Crossroads men volunteer to fight Bastrop-area fires

Sept. 6, 2011 at 4:06 a.m.

Four Delhi residents still have houses to return to in the wake of the Bastrop-area fires thanks to the help of two Crossroads residents.

P. W. Covington, of Yoakum, and Chris Anzaldua, of Cuero, joined other area volunteer fire crews to fight fires in the Delhi community in Caldwell County, just south of the Bastrop County line, on Monday.

"Any chance I'm given to help someone, I do it," said Anzaldua, 23. "I'm honored it was me who got to go help."

After hearing about the need for volunteers to come assist with extinguishing the fires, which had damaged about 30,000 acres in Bastrop County, Covington, a disabled U.S. Air Force veteran and former firefighter with the Texas Parks & Wildlife Department, immediately posted a request on his Facebook page for people willing to accompany him to fight the fires.

One person responded - Anzaldua.

Covington and Anzaldua, who recently returned home from serving in the U.S. Marine Corps and still had his fireproof clothing, headed out to the fires on Monday afternoon. While en route to Bastrop, however, they encountered fires along state Highway 304 and decided to stop and assist.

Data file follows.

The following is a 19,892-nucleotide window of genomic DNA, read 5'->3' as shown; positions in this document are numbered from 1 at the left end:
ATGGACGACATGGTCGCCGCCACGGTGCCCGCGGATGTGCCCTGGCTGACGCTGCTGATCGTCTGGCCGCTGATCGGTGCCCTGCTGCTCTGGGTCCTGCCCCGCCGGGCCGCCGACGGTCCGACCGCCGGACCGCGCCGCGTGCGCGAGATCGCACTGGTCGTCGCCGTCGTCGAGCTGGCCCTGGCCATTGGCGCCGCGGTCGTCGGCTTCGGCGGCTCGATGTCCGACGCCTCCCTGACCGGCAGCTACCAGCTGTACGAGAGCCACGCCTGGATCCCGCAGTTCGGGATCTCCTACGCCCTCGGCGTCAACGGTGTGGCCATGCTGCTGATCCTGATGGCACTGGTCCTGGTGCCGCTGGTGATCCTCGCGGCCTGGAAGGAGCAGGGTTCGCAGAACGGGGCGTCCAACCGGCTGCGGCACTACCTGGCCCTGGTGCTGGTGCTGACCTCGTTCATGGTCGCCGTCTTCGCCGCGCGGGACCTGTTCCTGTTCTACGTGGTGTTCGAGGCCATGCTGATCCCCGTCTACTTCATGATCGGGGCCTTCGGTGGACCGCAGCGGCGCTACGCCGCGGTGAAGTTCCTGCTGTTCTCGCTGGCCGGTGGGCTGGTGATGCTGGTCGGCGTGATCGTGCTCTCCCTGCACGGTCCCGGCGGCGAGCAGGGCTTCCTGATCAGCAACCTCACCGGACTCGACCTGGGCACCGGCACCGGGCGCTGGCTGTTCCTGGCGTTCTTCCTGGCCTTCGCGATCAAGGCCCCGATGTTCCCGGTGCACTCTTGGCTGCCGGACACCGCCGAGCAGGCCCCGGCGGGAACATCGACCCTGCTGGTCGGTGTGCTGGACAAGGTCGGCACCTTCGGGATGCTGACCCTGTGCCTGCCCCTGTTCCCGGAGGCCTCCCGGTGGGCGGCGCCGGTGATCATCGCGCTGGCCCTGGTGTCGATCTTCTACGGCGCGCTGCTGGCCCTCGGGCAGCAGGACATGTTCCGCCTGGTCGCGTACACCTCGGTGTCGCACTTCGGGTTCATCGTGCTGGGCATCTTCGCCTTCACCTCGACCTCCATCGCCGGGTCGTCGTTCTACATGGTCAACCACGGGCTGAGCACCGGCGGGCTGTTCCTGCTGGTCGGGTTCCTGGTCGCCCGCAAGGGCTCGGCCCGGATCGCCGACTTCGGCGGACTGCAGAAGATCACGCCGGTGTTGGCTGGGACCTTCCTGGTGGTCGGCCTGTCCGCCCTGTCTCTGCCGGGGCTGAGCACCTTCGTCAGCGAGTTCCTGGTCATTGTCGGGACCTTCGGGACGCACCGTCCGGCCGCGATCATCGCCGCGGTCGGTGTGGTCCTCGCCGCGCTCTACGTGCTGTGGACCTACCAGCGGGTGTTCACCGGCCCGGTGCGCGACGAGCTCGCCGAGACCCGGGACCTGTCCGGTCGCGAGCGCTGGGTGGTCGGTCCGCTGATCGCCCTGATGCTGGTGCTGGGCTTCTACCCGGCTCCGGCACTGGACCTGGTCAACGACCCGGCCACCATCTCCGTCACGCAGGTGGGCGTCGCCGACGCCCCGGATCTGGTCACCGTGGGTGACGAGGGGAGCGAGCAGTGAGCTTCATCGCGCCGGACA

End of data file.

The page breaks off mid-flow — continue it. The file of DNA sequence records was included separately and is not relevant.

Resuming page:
The Crossroads-area men were just two of about 30 volunteers from as far west as Luling and as far south as Rockport.

Crews worked from Monday afternoon until almost 3 a.m. Tuesday battling grass and structure fires with shovels and water hoses attached to brush trucks.

Their main battle was to keep the fires contained to the west of state Highway 304 and north of Interstate 10, said Covington, 37.

"It's the worst that this state has ever seen," said Covington, as he described the daunting 200 to 300 foot flames that leaped out at them. "We had to pull back from some of the houses and just let them burn."

Although seven houses were lost, Covington said fire crews were able to save at least four others.

When the crews left, only a few lit coals remained.

"Delhi is still there," Anzaldua said.

If the fires persist, Covington hopes more people will not hesitate to volunteer.

"I helped out after Katrina. I helped in Alabama after the tornadoes," said Covington. "Some of these people have every excuse in the book why they can't do anything, but one of these days, it's going to be our turn, and we're going to need some help too."



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